“I was taught that the way of progress was neither swift nor easy.”
-- Marie Curie
Isn’t it funny how a bit of bad news makes you look around and notice the good news? The bad news came by way of a website called RoadSnacks.com that listed Macon as the No. 1 worst place to live in the U.S. This website is full of information people are dying to know such as “The 10 Snobbiest Places in Virginia” and “The 10 Mississippi (North Carolina, Iowa) Cities With The Most Ashley Madison Accounts.” To RoadSnacks’ credit, at the top of its “10 Worst Places To Live In America” list, it says: “This article is an opinion based on facts and is meant as infotainment. Don’t freak out.”
You guessed it, plenty of people around these parts freaked out. This is not to say Macon and the other cities -- or any city -- doesn’t have problems. RoadSnacks says the No. 1 city to live in is Alexandria, Virginia. Trouble is, the traffic is so bad you can’t get there from here, so there.
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We have other qualities we’re right proud of -- a bustling and growing downtown, a plethora of colleges and universities -- and we are attracting and retaining businesses. Wednesday, Jim Frentheway, Kumho Tire’s human resources director for Georgia, said construction of the company’s first U.S. plant was on schedule to start production next year. The company plans to hire 300 production workers starting next month. The plant already employs 87 engineers, team leaders and maintenance personnel for the $424 million facility. And he gave a hint, by accident or on purpose, that the company’s research and development center, now in Akron, Ohio, could relocate to Macon.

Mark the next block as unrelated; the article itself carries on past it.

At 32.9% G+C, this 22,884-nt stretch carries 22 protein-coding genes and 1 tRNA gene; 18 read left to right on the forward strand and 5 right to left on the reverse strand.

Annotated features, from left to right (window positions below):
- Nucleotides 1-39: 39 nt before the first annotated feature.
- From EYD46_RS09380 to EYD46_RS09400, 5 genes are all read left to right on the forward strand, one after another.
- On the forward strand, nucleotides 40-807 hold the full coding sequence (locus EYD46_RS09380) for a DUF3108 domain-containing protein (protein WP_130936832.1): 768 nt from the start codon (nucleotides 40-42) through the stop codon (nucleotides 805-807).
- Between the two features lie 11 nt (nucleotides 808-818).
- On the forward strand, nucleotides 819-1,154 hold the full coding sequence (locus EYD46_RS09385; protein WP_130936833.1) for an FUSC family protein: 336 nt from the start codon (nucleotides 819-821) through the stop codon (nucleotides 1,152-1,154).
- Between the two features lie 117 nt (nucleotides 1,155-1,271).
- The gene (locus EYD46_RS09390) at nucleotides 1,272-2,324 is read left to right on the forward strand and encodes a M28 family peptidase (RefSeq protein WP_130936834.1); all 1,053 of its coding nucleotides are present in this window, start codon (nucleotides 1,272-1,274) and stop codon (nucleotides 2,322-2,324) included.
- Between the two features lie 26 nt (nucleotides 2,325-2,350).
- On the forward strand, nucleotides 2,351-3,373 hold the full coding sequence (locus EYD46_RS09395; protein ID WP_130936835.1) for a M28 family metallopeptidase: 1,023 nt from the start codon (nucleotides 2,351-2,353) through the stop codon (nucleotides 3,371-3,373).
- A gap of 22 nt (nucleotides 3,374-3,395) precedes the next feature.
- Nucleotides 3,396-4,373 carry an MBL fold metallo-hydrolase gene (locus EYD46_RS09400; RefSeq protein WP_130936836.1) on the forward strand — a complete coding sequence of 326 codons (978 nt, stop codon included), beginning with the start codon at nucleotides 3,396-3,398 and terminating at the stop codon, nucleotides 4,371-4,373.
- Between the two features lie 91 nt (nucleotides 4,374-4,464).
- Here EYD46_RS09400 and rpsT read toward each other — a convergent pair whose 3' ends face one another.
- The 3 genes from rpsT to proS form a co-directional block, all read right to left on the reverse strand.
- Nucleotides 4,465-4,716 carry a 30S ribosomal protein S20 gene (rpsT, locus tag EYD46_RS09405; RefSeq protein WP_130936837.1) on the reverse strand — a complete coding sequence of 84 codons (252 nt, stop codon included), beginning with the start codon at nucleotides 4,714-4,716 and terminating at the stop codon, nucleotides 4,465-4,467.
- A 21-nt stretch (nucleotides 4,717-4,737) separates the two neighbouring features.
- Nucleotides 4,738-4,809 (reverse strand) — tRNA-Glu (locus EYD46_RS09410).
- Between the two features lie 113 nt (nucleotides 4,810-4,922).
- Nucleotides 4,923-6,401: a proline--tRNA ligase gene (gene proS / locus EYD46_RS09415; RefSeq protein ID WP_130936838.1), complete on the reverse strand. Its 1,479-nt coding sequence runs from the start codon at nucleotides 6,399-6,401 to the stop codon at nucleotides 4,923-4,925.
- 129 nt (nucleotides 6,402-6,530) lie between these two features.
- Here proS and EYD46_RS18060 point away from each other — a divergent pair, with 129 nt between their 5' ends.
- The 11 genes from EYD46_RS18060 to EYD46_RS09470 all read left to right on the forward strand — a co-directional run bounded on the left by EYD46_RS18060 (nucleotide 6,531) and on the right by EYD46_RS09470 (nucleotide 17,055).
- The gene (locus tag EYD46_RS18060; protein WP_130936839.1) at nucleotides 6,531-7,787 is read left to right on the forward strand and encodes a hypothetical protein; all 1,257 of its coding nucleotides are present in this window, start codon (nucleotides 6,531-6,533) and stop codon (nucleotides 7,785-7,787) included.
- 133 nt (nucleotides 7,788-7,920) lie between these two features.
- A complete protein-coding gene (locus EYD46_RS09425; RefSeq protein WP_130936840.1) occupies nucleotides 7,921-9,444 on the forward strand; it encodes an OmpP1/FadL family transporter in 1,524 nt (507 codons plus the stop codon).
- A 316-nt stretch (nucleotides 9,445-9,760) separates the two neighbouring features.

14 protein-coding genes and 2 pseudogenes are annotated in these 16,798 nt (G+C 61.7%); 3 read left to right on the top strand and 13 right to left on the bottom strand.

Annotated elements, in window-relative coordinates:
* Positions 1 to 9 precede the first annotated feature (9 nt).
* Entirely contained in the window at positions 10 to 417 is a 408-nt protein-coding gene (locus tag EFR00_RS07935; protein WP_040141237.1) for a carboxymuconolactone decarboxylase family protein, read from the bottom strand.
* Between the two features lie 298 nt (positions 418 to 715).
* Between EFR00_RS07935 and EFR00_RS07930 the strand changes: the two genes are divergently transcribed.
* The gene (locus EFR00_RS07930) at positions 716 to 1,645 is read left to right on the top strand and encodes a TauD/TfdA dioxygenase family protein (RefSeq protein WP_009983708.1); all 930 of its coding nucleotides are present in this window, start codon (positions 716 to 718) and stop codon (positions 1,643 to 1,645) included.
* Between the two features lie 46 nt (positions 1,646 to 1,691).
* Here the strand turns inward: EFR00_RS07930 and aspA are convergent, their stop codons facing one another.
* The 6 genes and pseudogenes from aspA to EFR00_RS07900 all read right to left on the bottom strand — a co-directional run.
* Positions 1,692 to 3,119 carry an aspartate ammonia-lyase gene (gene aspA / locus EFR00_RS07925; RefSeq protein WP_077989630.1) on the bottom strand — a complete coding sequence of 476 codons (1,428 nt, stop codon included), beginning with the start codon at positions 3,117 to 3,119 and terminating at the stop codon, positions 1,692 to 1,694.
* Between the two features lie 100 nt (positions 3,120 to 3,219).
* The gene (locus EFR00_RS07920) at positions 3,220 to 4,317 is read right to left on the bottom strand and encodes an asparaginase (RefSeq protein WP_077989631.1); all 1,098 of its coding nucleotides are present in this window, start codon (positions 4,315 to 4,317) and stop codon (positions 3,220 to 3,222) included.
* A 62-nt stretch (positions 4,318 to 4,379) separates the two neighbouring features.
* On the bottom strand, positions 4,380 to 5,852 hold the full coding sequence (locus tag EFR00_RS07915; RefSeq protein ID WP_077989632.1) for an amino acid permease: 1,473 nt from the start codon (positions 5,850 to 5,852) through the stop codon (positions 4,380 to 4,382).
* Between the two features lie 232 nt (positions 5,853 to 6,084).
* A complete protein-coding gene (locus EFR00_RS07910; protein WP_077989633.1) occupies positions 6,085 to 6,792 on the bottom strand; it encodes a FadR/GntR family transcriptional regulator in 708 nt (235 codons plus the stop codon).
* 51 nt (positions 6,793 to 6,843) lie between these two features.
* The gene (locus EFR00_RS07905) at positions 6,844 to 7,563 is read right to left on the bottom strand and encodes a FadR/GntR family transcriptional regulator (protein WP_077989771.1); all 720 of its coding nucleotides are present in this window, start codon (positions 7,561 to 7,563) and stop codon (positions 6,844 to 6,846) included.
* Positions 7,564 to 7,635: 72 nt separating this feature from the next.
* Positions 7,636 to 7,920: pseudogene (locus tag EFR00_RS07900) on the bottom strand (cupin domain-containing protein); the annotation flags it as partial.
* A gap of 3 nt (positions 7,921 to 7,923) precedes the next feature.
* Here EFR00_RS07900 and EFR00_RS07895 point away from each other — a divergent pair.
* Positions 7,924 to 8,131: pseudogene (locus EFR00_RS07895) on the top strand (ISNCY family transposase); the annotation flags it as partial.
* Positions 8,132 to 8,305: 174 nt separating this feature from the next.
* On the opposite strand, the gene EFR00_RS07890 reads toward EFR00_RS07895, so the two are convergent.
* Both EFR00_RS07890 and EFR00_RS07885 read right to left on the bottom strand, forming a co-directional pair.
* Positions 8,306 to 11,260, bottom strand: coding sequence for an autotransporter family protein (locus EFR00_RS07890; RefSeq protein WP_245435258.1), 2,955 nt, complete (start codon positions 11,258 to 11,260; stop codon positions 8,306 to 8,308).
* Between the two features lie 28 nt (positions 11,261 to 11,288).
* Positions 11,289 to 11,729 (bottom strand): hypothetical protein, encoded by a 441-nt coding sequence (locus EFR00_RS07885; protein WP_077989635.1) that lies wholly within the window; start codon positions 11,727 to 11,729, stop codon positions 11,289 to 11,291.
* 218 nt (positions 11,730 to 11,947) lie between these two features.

While the Kumho news isn’t new (the plant has been in the works since 2008), it’s wonderful to see a plan finally come together. Less than 24 hours after Frentheway’s speech to the Downtown Rotary Club, Boeing was announcing it was going to transform its military facility here into a commercial manufacturing plant making body panels for 747-8 fuselages and spending $81.7 million in the process. Here’s the kicker. What would make one of the largest aircraft manufacturers decide to build such an important component for its premier airliner almost 3,000 miles away from where it’s assembled in Seattle? It comes down to something Boeing measures that RoadSnacks can’t: The efficiency of the plant and the expertise of the people of Middle Georgia.
Boeing, Kumho and others know that if a skill is needed, the technical college system will train workers quickly to fill the need. When it’s all said and done, data can only tell you so much. Pretty soon, you have to start talking to people, because it’s people who will eventually make bad data points disappear and good data points great.